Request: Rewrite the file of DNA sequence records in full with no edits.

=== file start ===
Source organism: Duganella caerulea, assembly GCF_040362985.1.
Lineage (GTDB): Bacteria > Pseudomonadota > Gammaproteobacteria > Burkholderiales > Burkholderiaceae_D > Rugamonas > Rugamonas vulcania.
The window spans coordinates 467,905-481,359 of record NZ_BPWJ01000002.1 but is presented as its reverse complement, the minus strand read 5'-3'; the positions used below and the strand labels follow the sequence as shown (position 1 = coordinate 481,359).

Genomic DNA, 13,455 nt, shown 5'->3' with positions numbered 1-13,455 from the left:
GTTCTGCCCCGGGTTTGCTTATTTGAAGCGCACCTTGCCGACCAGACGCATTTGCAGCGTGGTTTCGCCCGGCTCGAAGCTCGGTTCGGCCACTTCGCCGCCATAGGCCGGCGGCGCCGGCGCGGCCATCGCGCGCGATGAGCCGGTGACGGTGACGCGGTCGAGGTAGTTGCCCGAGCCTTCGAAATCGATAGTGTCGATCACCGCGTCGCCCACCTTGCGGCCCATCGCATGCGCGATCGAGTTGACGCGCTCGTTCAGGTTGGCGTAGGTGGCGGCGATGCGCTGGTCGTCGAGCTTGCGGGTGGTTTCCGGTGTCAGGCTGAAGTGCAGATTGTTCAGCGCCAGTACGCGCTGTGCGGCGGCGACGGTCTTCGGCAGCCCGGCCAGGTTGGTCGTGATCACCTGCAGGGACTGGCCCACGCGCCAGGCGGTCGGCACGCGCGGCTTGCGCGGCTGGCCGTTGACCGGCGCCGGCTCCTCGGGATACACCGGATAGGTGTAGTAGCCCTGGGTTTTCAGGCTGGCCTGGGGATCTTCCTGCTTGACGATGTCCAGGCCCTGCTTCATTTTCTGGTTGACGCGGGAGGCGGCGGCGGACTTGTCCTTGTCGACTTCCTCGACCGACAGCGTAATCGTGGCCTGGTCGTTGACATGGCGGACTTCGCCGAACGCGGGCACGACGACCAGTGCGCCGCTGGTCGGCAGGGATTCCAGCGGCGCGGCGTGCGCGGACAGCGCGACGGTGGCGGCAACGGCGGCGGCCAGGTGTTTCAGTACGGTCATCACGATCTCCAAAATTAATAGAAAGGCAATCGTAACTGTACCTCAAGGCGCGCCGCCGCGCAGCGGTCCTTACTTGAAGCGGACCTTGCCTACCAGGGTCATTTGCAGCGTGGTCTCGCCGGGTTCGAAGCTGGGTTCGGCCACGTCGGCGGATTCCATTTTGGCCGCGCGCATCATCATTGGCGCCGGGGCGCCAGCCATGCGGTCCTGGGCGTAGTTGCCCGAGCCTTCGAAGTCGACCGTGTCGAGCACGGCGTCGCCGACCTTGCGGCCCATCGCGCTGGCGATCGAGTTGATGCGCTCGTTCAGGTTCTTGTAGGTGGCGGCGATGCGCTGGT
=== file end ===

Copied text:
Source organism: Duganella caerulea, assembly GCF_040362985.1.
Lineage (GTDB): Bacteria > Pseudomonadota > Gammaproteobacteria > Burkholderiales > Burkholderiaceae_D > Rugamonas > Rugamonas vulcania.
The window spans coordinates 467,905-481,359 of record NZ_BPWJ01000002.1 but is presented as its reverse complement, the minus strand read 5'-3'; the positions used below and the strand labels follow the sequence as shown (position 1 = coordinate 481,359).

Genomic DNA, 13,455 nt, shown 5'->3' with positions numbered 1-13,455 from the left:
GTTCTGCCCCGGGTTTGCTTATTTGAAGCGCACCTTGCCGACCAGACGCATTTGCAGCGTGGTTTCGCCCGGCTCGAAGCTCGGTTCGGCCACTTCGCCGCCATAGGCCGGCGGCGCCGGCGCGGCCATCGCGCGCGATGAGCCGGTGACGGTGACGCGGTCGAGGTAGTTGCCCGAGCCTTCGAAATCGATAGTGTCGATCACCGCGTCGCCCACCTTGCGGCCCATCGCATGCGCGATCGAGTTGACGCGCTCGTTCAGGTTGGCGTAGGTGGCGGCGATGCGCTGGTCGTCGAGCTTGCGGGTGGTTTCCGGTGTCAGGCTGAAGTGCAGATTGTTCAGCGCCAGTACGCGCTGTGCGGCGGCGACGGTCTTCGGCAGCCCGGCCAGGTTGGTCGTGATCACCTGCAGGGACTGGCCCACGCGCCAGGCGGTCGGCACGCGCGGCTTGCGCGGCTGGCCGTTGACCGGCGCCGGCTCCTCGGGATACACCGGATAGGTGTAGTAGCCCTGGGTTTTCAGGCTGGCCTGGGGATCTTCCTGCTTGACGATGTCCAGGCCCTGCTTCATTTTCTGGTTGACGCGGGAGGCGGCGGCGGACTTGTCCTTGTCGACTTCCTCGACCGACAGCGTAATCGTGGCCTGGTCGTTGACATGGCGGACTTCGCCGAACGCGGGCACGACGACCAGTGCGCCGCTGGTCGGCAGGGATTCCAGCGGCGCGGCGTGCGCGGACAGCGCGACGGTGGCGGCAACGGCGGCGGCCAGGTGTTTCAGTACGGTCATCACGATCTCCAAAATTAATAGAAAGGCAATCGTAACTGTACCTCAAGGCGCGCCGCCGCGCAGCGGTCCTTACTTGAAGCGGACCTTGCCTACCAGGGTCATTTGCAGCGTGGTCTCGCCGGGTTCGAAGCTGGGTTCGGCCACGTCGGCGGATTCCATTTTGGCCGCGCGCATCATCATTGGCGCCGGGGCGCCAGCCATGCGGTCCTGGGCGTAGTTGCCCGAGCCTTCGAAGTCGACCGTGTCGAGCACGGCGTCGCCGACCTTGCGGCCCATCGCGCTGGCGATCGAGTTGATGCGCTCGTTCAGGTTCTTGTAGGTGGCGGCGATGCGCTGGT